Not only did none of the British reporters stand-up and say "Hang on a minute."  But eleven days after they first visited Trnopolje and misrepresented Fikret Alic and the other Bosnian Muslim men as standing behind the fence, Penny Marshall boasted in the Sunday Times about the power of these images "to move world opinion."  After her August 6 report on Trnopolje for ITN, "British newspapers were calling for military intervention," she maintained; "within 20 minutes of the [ITN] report being re-broadcast on American television, George Bush promised to press for a United Nations resolution authorising use of force."[10]

Now more than 17 years later, it is far less forgivable than ever that characters such as Oliver Kamm still cling to and defend this early, yet decisive, falsehood from the dismantling of Yugoslavia, to misrepresent the nature of the verdict in the 2000 libel trial of ITN v. LM, and to use his blog at The Times Online to issue not-so-subtle threats to other British media that he claims "publish libellous remarks online, as Media Lens have done," all the while posing as a "near-absolutist on free speech."[11]

 


Edward S. Herman, Philadelphia, USA
David Peterson, Chicago, USA




—- Endnotes —-



[1] Edward S. Herman and David Peterson, "Open Letter to Amnesty International's London and Belfast Offices, on the Occasion of Noam Chomsky's Belfast Festival Lecture, October 30, 2009," MRZine, November 22, 2009, <http://www.monthlyreview.org/mrzine/hp221109.html>.  Also see our "The Dismantling of Yugoslavia," Monthly Review, October, 2007, esp. section 10, "The Role of the Media and Intellectuals in the Dismantlement," <http://www.monthlyreview.org/1007herman-peterson4.php>.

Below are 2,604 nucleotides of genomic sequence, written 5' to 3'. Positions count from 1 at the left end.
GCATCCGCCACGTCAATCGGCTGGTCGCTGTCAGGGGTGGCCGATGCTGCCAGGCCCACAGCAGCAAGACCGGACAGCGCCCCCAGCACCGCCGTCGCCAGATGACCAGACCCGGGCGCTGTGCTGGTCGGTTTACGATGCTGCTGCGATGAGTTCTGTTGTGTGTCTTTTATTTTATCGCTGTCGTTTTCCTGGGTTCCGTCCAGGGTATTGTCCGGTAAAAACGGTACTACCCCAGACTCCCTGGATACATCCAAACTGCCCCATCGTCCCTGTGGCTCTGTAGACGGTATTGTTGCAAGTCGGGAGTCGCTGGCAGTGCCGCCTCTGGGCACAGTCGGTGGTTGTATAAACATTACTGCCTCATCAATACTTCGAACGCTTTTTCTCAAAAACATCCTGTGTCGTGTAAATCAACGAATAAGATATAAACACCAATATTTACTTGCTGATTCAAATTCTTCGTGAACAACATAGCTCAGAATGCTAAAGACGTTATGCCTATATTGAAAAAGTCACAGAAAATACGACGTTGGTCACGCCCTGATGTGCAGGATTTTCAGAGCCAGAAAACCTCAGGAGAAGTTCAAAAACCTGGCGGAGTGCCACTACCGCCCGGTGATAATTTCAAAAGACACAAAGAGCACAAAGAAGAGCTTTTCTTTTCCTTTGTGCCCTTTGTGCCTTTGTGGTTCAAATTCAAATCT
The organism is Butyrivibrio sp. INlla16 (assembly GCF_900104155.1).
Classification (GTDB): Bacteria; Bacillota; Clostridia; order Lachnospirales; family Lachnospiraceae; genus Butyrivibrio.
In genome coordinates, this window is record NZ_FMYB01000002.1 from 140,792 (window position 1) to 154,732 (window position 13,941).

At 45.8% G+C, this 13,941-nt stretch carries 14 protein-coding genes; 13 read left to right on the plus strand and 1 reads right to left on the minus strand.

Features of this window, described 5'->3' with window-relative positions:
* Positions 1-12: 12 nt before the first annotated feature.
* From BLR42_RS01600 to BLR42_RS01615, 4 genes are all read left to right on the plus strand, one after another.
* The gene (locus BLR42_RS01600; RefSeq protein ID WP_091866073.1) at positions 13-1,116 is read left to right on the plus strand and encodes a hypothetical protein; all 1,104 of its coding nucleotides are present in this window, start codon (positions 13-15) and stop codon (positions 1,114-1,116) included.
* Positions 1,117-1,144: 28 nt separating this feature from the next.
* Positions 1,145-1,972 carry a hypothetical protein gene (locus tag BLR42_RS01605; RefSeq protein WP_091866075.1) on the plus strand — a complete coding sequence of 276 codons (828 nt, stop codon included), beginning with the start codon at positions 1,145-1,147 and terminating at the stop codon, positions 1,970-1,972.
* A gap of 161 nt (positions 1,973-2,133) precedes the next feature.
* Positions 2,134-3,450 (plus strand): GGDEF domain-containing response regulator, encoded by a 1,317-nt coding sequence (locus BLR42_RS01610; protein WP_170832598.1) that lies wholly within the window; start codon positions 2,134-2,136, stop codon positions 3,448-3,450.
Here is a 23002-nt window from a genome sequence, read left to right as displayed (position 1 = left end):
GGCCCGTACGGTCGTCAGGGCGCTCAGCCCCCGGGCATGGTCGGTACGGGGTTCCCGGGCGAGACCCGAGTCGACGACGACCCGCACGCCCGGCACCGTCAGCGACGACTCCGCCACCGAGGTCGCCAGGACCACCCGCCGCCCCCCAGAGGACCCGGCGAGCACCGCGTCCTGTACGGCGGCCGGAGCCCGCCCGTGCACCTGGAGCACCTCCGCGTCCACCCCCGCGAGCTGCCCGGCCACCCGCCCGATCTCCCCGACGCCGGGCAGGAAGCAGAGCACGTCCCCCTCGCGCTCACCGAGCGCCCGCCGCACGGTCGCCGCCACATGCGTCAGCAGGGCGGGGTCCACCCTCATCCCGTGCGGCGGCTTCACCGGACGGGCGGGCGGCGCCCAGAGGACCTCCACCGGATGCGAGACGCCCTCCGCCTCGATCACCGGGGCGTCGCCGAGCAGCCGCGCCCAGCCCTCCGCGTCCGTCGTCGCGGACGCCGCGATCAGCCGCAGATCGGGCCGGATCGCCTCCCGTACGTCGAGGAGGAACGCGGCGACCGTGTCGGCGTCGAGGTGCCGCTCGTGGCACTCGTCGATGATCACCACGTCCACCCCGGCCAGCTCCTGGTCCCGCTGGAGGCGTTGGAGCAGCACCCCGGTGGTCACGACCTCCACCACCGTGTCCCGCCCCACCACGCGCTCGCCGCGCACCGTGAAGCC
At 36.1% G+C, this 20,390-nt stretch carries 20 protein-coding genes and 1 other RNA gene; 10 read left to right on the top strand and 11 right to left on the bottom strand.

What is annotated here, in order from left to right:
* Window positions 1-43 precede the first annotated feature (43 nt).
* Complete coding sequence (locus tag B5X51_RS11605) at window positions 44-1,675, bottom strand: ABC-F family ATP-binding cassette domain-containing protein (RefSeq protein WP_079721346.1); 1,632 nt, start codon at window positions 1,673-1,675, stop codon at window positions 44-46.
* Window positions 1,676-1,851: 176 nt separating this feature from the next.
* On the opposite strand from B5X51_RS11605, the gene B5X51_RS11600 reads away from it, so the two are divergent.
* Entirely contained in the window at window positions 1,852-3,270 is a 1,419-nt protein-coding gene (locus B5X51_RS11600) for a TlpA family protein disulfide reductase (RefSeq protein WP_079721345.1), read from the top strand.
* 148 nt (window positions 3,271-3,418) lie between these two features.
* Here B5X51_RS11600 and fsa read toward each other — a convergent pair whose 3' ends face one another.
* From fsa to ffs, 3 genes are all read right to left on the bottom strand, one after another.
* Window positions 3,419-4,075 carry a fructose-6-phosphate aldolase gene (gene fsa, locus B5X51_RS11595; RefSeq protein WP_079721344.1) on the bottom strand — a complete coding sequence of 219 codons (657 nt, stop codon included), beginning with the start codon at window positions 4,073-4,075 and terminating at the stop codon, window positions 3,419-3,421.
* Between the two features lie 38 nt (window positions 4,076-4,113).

[2] Oliver Kamm, "The anatomy of war crimes denial," The Times Online, December 21, 2009, <http://timesonline.typepad.com/oliver_kamm/2009/12/the-anatomy-of-war-crimes-denial.html>.

 

[3] Thomas Deichmann, "The picture that fooled the world," LM97, February, 1997, <http://www.srpska-mreza.com/guest/LM/lm-f97/LM97_Bosnia.html>.  Also see Deichmann's "'Exactly as it happened'?" LM100, May, 1997, <http://www.srpska-mreza.com/guest/LM/lm-100/LM100_Bosnia.html%20>.   

 

[4] Deichmann, "The picture that fooled the world," <http://www.srpska-mreza.com/guest/LM/lm-f97/LM97_Bosnia.html>.  When reading Deichmann's analysis, be sure to study the diagram titled "Site plan of Trnopolje, based on US satellite photo, 2 August 1992, three days before British journalists arrived."  The part of this diagram you want to focus on is in the lower right-hand corner, (a) "Position of the Refugees with Fikret Alic," (b) "Position of the ITN News Team with Penny Marshall," and of course (c) "Compound Fenced-In with Barbed Wire," the building identified as a "Barn" in the center of this little enclosure, and the line denoting the part chicken-wire, and part barbed-wire fence which stands immediately between (a) where the British reporters stood, and (b) where the Bosnian Muslim men gathered.

 

[5] For a copy of Penny Marshall's August 6, 1992 report for ITN, see the website of David Campbell, "Atrocity, memory, photography: imaging the concentration camps of Bosnia, Videos," <http://www.david-campbell.org/photography/atrocity-and-memory/videos/ >; Marshall's report is the second video from the top.  In providing minute-marks, note that these are approximations, and we can't rule out that they may vary slightly for each computer.  Marshall's August 6, 1992 report opens (0:07): "The Bosnian Serbs don't call Omarska a 'concentration camp'.  Come in, they challenged ITN, and see it for yourselves."